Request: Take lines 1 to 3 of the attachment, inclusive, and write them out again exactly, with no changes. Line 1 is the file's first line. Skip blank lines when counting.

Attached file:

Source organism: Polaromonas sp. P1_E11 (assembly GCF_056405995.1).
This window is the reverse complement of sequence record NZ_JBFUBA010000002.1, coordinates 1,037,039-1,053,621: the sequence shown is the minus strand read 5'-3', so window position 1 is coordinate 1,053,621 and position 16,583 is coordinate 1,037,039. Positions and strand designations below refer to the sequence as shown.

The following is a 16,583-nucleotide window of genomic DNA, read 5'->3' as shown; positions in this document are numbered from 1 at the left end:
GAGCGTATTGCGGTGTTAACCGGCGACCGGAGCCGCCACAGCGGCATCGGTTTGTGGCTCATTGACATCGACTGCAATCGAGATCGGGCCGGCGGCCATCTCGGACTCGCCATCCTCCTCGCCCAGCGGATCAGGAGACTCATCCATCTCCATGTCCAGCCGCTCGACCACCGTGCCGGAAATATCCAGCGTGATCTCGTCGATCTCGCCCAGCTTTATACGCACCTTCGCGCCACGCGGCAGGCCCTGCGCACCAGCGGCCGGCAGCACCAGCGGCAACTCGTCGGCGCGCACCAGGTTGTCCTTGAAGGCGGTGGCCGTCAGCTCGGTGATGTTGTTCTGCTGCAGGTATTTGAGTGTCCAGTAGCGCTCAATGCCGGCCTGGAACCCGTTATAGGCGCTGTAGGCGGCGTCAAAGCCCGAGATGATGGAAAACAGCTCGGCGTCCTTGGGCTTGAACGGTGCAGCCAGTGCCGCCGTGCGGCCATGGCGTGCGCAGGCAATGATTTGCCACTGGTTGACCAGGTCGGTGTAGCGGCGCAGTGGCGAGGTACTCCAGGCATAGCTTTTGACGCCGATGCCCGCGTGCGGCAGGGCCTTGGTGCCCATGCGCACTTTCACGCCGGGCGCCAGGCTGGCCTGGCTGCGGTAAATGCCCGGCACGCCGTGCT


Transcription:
Source organism: Polaromonas sp. P1_E11 (assembly GCF_056405995.1).
This window is the reverse complement of sequence record NZ_JBFUBA010000002.1, coordinates 1,037,039-1,053,621: the sequence shown is the minus strand read 5'-3', so window position 1 is coordinate 1,053,621 and position 16,583 is coordinate 1,037,039. Positions and strand designations below refer to the sequence as shown.

The following is a 16,583-nucleotide window of genomic DNA, read 5'->3' as shown; positions in this document are numbered from 1 at the left end: